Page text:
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October 29, 2003

Comments

Charles Stewart

The defects of PR are well known, but a well-designed PR system, such as I believe Germany has, makes it possible for flawed political parties to fail without breaking the political system.

Vivienne Raper

You are fighting a straw man here... I've never heard the argument (before you writing it) that adversary politics is a bad thing. However, it is apparently the case that only 18% of the population's votes actually made a difference in the last General Election. Furthermore, where MPs have small majorities, turnout tends to be larger than where an MP has been entrenched for a long period. One of the best arguments for PR is that it makes votes count.

Whether it works or not depends on the system that you implement. Poorly implemented, it becomes ineffectual and also the candidates become detached from the people they are supposed to represent (some list systems). I think there is a better case now for PR than there ever was given the emergence of issues that cut across ideologies and parties, and dissolution of traditional left/right politics.

Oliver Kamm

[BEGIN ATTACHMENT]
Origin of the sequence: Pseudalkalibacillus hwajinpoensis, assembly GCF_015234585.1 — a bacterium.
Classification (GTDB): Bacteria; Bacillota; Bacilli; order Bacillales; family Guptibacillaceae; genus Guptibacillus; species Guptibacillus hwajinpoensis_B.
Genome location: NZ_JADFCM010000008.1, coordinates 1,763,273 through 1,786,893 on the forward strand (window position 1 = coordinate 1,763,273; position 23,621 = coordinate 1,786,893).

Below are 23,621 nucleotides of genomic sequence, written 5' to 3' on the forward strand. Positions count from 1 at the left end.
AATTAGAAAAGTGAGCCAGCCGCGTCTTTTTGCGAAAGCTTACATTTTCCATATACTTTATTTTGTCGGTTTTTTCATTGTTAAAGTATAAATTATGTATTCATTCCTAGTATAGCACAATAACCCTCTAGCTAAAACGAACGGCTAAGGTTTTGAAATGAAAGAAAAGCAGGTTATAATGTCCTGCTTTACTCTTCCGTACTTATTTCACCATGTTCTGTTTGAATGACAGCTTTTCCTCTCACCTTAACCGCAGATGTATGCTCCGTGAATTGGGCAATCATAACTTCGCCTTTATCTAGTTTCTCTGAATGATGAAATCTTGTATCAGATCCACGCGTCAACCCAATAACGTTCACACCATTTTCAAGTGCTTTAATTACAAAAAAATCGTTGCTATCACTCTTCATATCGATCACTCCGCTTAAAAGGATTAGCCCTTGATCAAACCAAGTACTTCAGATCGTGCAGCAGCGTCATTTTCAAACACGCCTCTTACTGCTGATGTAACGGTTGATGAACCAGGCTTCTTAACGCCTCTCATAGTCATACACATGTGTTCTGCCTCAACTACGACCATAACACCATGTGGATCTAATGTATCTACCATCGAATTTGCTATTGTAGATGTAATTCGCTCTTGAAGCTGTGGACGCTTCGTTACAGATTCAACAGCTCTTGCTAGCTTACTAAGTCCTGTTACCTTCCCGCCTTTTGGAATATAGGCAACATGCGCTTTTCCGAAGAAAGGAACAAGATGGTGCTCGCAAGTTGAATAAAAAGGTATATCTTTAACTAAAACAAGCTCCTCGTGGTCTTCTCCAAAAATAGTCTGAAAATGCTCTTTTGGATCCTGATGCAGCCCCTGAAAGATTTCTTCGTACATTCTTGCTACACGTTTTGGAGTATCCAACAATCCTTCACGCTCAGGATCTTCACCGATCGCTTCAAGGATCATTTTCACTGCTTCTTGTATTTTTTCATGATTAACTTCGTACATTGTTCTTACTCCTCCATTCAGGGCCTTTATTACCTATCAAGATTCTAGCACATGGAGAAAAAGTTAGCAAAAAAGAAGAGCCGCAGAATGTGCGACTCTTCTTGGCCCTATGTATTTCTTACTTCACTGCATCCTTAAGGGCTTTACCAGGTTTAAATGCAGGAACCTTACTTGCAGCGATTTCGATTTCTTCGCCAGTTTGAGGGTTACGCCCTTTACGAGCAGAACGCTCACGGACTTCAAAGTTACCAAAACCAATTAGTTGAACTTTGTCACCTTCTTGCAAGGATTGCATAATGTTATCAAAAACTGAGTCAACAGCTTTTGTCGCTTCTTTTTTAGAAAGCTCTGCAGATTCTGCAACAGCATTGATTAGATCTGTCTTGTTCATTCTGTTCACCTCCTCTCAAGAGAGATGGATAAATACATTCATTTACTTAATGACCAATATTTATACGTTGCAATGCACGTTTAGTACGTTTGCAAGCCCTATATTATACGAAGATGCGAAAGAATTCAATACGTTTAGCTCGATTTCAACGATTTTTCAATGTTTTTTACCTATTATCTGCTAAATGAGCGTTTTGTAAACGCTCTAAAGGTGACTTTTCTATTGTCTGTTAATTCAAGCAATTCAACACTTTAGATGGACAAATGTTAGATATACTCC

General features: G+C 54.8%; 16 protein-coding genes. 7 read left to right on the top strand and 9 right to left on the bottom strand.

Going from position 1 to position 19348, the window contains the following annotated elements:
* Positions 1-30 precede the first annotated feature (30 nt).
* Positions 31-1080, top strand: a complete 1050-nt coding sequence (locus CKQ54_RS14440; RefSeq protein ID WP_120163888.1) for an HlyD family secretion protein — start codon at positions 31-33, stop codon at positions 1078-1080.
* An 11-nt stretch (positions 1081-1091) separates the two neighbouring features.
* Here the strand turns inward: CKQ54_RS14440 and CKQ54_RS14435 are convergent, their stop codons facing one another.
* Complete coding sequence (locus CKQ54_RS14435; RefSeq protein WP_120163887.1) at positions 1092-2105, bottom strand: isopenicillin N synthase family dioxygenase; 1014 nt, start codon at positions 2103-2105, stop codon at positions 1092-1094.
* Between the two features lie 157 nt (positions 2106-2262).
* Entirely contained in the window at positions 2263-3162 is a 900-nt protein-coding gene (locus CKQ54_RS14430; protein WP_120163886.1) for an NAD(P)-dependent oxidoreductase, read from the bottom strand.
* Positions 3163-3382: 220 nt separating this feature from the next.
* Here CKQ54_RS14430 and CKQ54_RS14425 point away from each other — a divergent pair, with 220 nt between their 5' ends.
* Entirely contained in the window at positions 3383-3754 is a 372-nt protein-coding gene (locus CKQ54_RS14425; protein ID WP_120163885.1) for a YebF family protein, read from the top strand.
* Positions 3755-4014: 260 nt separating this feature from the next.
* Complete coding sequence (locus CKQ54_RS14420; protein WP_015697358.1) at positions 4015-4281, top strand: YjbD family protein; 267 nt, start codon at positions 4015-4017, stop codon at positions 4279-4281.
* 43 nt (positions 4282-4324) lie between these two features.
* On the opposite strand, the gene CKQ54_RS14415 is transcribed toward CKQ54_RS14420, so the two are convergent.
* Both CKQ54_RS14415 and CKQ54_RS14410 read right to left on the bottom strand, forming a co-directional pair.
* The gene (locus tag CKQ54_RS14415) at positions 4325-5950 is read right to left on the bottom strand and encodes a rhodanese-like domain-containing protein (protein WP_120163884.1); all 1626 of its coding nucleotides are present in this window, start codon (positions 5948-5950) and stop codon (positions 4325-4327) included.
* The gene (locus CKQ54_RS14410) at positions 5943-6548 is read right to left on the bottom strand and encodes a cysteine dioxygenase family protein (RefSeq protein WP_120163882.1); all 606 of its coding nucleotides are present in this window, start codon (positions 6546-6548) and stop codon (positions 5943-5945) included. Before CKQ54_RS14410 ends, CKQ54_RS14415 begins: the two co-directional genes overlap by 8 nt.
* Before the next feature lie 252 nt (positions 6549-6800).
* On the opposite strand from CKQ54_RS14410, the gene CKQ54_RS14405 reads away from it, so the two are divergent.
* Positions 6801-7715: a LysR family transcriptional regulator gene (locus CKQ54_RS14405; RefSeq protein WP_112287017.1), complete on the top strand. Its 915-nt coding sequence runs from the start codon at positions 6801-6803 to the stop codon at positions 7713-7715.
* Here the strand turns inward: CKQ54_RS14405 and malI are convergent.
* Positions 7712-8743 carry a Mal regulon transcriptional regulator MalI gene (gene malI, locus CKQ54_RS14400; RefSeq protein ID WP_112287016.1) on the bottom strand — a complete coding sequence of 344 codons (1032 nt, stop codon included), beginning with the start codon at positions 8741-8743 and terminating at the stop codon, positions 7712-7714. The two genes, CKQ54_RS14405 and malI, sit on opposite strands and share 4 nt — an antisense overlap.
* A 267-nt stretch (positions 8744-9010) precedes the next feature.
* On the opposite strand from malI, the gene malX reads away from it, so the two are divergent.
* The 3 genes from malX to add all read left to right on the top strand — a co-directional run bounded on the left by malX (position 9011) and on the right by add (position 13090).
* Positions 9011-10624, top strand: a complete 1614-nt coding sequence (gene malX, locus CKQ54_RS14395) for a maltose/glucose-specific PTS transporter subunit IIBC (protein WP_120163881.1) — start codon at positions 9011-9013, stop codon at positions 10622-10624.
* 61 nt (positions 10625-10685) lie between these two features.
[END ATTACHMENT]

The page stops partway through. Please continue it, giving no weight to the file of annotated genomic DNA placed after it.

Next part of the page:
Vivienne - If you've never heard the argument that adversary politics is a bad thing, then it would be worth your looking out an influential book edited by Professor S.E. Finer and published in 1975 entitled Adversary Politics and Electoral Reform. It was on this thesis - that British government is subject to unnecessary fluctuations in which each party acts as the prosecutor of the other - that the campaign for proportional representation sought support in the 1970s, notably in Roy Jenkins's 1979 Dimbleby lecture, which in retrospect could be seen as the original manifesto for the SDP. I'm sympathetic to your reluctance to associate with the argument yourself, for it has been thoroughly debunked by the practice of government under both parties over certainly the past 15 years, but you severely overstate your case in claiming that this highly influential nostrum is a 'straw man': it was in fact the central idea of your own party in the 1970s and 1980s.

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